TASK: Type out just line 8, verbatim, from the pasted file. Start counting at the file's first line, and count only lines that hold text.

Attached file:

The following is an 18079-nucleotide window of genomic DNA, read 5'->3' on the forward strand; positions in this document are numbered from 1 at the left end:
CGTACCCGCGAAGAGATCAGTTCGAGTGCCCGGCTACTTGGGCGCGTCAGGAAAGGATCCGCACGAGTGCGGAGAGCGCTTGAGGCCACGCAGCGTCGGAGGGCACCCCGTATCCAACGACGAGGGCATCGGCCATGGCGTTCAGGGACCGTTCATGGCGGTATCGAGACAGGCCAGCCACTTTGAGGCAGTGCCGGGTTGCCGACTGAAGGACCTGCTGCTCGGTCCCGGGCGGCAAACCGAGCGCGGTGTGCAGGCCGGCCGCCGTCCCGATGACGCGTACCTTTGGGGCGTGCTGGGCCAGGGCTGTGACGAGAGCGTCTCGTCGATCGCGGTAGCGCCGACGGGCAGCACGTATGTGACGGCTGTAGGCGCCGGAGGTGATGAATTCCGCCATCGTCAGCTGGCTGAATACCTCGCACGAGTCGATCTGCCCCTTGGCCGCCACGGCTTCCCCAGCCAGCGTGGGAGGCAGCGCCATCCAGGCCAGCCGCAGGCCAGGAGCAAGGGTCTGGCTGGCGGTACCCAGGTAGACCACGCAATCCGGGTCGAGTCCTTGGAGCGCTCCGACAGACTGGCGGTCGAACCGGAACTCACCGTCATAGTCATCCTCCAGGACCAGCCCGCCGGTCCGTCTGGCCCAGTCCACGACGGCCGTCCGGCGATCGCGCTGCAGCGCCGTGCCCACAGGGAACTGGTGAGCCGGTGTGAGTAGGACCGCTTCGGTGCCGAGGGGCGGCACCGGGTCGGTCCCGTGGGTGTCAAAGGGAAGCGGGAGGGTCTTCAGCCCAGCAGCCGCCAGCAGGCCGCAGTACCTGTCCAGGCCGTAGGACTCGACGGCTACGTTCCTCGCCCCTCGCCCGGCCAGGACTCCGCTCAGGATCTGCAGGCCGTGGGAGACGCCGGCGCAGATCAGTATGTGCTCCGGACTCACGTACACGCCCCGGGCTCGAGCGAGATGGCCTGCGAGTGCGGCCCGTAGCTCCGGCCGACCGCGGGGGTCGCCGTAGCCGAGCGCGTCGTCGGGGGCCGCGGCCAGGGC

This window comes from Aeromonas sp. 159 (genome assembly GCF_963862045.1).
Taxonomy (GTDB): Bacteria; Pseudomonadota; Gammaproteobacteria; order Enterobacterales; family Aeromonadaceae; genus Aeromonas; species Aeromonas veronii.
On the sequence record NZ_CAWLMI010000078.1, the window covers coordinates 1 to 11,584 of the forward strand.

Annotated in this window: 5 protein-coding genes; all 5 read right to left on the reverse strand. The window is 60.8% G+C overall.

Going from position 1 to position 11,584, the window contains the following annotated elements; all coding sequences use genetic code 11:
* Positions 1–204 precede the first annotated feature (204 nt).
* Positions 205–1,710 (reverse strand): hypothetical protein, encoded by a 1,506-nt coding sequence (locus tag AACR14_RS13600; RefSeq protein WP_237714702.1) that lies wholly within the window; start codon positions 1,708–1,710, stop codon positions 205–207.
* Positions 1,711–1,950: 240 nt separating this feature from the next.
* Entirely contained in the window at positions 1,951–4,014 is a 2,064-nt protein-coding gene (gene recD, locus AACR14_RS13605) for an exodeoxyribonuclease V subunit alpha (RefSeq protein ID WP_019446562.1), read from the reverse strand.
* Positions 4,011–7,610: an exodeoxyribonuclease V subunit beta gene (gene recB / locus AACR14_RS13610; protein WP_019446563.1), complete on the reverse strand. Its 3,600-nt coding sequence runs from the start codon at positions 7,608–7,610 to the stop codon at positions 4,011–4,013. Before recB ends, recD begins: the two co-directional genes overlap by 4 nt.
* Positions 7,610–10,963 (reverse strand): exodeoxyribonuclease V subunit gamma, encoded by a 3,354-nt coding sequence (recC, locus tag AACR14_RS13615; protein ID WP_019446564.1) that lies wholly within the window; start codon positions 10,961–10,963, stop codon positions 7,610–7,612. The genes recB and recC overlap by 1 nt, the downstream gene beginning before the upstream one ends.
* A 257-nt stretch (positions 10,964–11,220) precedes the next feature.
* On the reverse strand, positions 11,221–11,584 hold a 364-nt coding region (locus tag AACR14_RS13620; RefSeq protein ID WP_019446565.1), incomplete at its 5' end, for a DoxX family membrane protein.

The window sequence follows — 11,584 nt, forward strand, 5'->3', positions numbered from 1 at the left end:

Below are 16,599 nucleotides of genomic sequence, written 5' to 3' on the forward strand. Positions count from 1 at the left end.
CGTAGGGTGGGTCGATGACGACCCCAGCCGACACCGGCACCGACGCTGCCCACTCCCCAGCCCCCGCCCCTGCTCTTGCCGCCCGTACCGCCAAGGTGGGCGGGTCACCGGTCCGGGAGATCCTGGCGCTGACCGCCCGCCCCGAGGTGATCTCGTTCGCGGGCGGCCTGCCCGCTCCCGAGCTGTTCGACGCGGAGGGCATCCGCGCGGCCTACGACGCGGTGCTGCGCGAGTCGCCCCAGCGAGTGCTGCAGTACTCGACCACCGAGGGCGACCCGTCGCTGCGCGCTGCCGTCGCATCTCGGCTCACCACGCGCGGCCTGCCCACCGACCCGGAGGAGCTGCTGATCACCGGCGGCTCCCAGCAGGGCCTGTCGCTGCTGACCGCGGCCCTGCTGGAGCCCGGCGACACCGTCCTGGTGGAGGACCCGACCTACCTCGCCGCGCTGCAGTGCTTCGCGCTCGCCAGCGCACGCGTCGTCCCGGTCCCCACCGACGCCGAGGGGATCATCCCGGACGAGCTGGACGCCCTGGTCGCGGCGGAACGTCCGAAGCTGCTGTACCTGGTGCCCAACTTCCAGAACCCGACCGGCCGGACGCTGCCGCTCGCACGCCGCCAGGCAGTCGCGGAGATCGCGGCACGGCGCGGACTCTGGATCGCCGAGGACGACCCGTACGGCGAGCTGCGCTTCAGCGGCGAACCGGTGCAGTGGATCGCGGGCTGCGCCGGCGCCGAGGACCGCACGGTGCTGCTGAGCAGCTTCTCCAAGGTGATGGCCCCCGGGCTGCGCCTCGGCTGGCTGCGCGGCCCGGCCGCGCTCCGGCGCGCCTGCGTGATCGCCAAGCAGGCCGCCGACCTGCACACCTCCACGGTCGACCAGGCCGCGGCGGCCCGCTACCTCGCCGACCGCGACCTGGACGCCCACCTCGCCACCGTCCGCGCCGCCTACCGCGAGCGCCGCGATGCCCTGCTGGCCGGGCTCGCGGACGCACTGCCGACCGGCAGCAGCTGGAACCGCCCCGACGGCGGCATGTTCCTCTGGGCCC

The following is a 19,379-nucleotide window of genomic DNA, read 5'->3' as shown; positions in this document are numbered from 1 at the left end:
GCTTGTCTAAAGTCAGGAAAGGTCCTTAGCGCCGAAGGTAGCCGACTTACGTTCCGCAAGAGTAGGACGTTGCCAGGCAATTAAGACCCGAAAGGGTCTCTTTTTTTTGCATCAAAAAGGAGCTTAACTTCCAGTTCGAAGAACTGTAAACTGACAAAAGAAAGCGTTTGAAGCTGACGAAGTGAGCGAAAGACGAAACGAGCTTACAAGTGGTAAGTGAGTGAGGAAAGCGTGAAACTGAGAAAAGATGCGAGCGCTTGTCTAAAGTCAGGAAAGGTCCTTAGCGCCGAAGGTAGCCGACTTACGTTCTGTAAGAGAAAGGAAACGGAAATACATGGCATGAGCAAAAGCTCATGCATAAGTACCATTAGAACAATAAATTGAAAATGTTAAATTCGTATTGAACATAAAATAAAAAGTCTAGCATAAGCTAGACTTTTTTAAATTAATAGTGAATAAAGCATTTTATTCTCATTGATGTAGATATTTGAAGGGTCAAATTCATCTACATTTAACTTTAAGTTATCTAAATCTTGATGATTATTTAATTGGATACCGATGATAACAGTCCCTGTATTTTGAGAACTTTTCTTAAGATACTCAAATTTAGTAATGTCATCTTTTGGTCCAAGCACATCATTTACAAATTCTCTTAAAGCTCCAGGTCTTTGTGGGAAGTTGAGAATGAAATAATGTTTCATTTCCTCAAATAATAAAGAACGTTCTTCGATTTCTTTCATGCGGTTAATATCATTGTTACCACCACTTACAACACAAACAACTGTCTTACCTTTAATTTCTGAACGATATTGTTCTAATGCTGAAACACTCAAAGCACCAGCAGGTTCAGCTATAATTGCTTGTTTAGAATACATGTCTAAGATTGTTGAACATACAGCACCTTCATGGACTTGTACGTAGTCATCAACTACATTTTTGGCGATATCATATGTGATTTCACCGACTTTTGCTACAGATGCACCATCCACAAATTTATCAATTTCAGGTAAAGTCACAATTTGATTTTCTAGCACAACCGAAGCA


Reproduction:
* Positions 1–204 precede the first annotated feature (204 nt).